If this game was programmed so that the payout table matched or closely followed the odds, it's VI would be unacceptably high.
As stated you can set the hold via the LCD menu.
Bear in mind that different jurisdictions have different regulations that govern the maximum hold for slot machines in that jurisdiction.
A typical maximum hold is 15%.
Understand that setting the hold to the maximum allowed by law doesn't necessarily maximize the profit generated by that machine, because a higher hold might discourage players from using the machine.
I suspect, however, that many players ignore the hold, which is typically buried in fine print, and that the demand curve for a machine is relatively vertical meaning that the cost of using the machine, the hold, is largely ignoredand that profit generated by the machine is far more dependent on the location or placement of the machine as well as the design of the game itself.
But that's just speculation.
I'm sure there are some savvy gamblers out there who are sensitive to the hold.
The spreadsheet, available with the code, with three tables was built to prove that the game is working correctly the first table appears above.
The first step in building the spreadsheet was to accurately calculate the odds of each type of win the Calculated Probability columns.
Three Spaceships The probability that three spaceships will appear is the inverse of the total number of possible combinations.
The number of winning combinations, one, over the total number of possible combinations, 15625.
I learned how to calculate the odds from the probability.
Three Symbols Match except spaceships The probability that three symbols, other than the spaceships, will match is 24 the number of unique symbols on each reel minus the spaceships divided by the number of possible combinations.
That makes the odds about 1 to 650.
Two Spaceships There are 24 x 3 total combinations of two spaceships matching.
That's because there are see more ways to make two matches of a spaceship.
There are 24 possible values for Y.
The odds are 1 to 216.
One Spaceship Appears For each reel there are 24 x 24 combinations possible for a single spaceship appearing.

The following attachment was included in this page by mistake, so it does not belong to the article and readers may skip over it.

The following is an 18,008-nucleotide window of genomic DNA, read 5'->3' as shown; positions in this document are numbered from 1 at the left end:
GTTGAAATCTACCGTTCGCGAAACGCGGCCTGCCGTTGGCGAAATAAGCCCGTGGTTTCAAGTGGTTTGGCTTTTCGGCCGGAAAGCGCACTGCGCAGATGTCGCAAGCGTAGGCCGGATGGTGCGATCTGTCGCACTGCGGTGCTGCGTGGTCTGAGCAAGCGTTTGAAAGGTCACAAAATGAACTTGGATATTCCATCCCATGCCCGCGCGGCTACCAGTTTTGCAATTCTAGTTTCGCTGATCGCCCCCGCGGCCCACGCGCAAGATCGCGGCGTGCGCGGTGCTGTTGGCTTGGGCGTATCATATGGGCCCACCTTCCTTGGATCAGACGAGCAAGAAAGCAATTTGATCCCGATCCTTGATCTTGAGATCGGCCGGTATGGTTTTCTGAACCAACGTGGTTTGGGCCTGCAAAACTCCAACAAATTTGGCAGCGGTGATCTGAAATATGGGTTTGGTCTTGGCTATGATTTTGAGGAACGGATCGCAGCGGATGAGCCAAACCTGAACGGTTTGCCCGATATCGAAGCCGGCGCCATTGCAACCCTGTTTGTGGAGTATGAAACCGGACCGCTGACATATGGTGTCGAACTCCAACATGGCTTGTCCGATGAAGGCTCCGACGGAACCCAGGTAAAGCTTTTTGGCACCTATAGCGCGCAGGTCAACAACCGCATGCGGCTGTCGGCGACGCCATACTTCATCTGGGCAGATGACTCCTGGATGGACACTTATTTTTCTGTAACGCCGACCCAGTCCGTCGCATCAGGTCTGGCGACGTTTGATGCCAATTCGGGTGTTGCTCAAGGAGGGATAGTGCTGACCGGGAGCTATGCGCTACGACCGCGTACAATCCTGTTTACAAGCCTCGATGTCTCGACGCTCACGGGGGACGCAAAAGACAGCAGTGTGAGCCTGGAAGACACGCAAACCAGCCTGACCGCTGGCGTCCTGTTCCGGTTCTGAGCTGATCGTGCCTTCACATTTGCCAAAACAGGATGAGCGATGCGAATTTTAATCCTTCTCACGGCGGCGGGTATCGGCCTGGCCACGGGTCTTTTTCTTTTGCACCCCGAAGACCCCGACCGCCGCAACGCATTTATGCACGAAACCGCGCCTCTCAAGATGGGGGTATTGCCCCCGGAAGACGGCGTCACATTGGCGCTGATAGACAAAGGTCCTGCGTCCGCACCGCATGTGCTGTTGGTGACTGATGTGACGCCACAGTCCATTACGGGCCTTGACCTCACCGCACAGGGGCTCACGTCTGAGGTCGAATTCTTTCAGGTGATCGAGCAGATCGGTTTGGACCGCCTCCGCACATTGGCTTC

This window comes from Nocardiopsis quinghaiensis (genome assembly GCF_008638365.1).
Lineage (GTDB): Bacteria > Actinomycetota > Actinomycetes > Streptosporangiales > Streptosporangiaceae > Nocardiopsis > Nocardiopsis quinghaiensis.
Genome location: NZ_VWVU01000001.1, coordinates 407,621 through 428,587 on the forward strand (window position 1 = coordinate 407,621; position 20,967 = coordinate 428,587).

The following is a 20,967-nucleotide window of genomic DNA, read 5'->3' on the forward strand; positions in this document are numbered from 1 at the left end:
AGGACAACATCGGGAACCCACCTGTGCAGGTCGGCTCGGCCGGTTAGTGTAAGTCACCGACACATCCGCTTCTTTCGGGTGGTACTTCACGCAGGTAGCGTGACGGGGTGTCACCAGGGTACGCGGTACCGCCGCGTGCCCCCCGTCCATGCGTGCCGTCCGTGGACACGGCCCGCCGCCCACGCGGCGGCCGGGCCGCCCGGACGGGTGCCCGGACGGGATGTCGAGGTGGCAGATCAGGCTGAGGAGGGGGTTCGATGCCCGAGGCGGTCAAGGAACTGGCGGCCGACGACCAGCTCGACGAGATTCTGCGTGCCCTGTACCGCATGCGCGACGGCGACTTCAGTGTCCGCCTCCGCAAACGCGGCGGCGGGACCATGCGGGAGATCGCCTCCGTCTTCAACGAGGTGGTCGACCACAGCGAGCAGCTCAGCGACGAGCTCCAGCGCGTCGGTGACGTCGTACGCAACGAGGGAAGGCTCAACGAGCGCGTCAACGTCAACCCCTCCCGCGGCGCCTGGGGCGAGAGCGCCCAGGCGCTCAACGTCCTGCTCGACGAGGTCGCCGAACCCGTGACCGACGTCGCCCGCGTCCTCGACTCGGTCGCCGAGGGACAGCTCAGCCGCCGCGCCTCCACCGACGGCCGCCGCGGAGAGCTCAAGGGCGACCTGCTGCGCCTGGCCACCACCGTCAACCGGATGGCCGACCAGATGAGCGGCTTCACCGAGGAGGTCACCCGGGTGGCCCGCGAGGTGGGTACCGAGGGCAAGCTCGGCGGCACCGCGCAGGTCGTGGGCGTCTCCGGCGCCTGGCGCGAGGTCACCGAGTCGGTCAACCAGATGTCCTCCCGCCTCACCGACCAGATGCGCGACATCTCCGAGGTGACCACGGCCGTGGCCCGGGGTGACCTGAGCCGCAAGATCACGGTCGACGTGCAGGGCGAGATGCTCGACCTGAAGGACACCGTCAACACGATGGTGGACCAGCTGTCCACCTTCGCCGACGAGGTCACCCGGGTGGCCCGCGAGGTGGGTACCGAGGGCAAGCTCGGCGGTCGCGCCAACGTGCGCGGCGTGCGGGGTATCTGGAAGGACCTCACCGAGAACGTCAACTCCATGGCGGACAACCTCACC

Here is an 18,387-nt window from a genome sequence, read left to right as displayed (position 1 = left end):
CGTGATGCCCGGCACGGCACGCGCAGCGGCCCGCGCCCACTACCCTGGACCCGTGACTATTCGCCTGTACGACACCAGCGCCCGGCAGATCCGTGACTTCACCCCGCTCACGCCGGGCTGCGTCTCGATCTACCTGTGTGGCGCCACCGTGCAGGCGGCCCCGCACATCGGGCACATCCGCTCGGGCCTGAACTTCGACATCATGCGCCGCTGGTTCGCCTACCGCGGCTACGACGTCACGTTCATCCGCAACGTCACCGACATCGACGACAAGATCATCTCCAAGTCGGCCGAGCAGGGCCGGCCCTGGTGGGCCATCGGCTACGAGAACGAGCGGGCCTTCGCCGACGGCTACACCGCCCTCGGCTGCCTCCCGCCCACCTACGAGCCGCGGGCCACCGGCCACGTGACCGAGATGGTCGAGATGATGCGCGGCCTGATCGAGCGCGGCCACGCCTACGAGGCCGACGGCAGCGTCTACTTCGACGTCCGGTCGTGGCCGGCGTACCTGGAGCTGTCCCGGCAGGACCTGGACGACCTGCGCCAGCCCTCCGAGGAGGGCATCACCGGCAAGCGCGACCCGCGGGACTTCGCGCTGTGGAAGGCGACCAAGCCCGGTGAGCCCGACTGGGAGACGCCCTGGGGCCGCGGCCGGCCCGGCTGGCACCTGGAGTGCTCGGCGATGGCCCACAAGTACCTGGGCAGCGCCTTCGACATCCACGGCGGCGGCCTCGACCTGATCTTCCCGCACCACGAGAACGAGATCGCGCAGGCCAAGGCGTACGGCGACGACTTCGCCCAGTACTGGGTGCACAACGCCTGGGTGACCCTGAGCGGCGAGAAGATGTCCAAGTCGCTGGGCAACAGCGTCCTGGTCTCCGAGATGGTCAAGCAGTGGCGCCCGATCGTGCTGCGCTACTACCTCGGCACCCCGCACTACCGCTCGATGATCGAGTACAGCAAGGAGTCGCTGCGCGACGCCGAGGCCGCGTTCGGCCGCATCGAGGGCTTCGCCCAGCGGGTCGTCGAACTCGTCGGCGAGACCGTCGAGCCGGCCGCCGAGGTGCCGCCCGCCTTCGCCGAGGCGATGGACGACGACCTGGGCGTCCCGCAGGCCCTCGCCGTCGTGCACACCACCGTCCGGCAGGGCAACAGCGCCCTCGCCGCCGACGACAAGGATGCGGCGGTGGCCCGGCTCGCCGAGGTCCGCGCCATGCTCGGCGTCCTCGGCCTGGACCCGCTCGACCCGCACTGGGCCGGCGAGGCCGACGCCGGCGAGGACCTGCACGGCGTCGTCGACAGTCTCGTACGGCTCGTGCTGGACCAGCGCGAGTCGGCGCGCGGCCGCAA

A spaceship can appear on any reel, so you need to multiply the number of combinations available on a single reel by three reels.
Odds are 1 to 8.
Two Symbols Match For any given two symbols, except the spaceships, there are 23 25 minus one spaceship minus one symbol that would make it a three symbol match x 3 reels x 24 symbols that are not spaceships.
Odds are 1 to 8.
To understand how to do this I relied heavily on post.
I entered values in the House Income column of the first table, using a process of trial and error, until the VI was under 20 and the Total in cell J10 was as quick tips for craps to zero as I could get it.
Then, first by using a hold of zero percent, I ran five simulations of 1, 000, 001 plays, and entered the values from the metrics menu into the appropriate rows and columns in the Actual Results table the third table.
I observed that the Probabilities Actual closely tracked with the Calculated probabilities, and that the Pct Diff Prob column was reasonable.
I also matched the values in the House Pays row up with the range of values from the Income High and Income Low columns of the 1, 000, 000 row of the Understanding Potential Income table the second tableand observed that the values from the Actual Results table were inside of the range specified by the Income High and Income Low columns.
The Understanding Potential Income table defines the expected range of income for a given hold value with a 90% confidence interval.
In the example below the hold is set to 0, so the likelihood of winning match the likelihood of losing.
If you play the game 1 million times there is a 90% likelihood that the Income will be between 16, 432 and - 16, 432.
Finally I changed the hold to 15% and ran another set of 5 simulations to verify that the game's income is in line with expectations if it were to be deplyed in a real world situation Here is the income table for a 15% hold.
If you want to really understand all of the math behind setting the payout values I encourage you to examine the formulas in the spreadsheet.
If you find any errors kindly point them out to me; I am not a mathematician or a C programmer by trade, so the standard disclaimer applies.
The Code I will not be taking you through the code line by line.
It's extensively commented and there's nothing tricky going on anywhere.
So use the Force, read the source.
If you're not familiar with the manipulation of registers on the ATmega386 and would like to understand more about how to write code for the AVR micro-controller without relying on the Arduino library, I'd encourage you to get a copy of Elliott William's excellent book, "Make: AVR Programming".
If you happen to have a subscription toyou'll find it.
Otherwise it's available on Amazon.
In these programs I use the Arduino functions in some places, and in other places I manipulate the registers directly.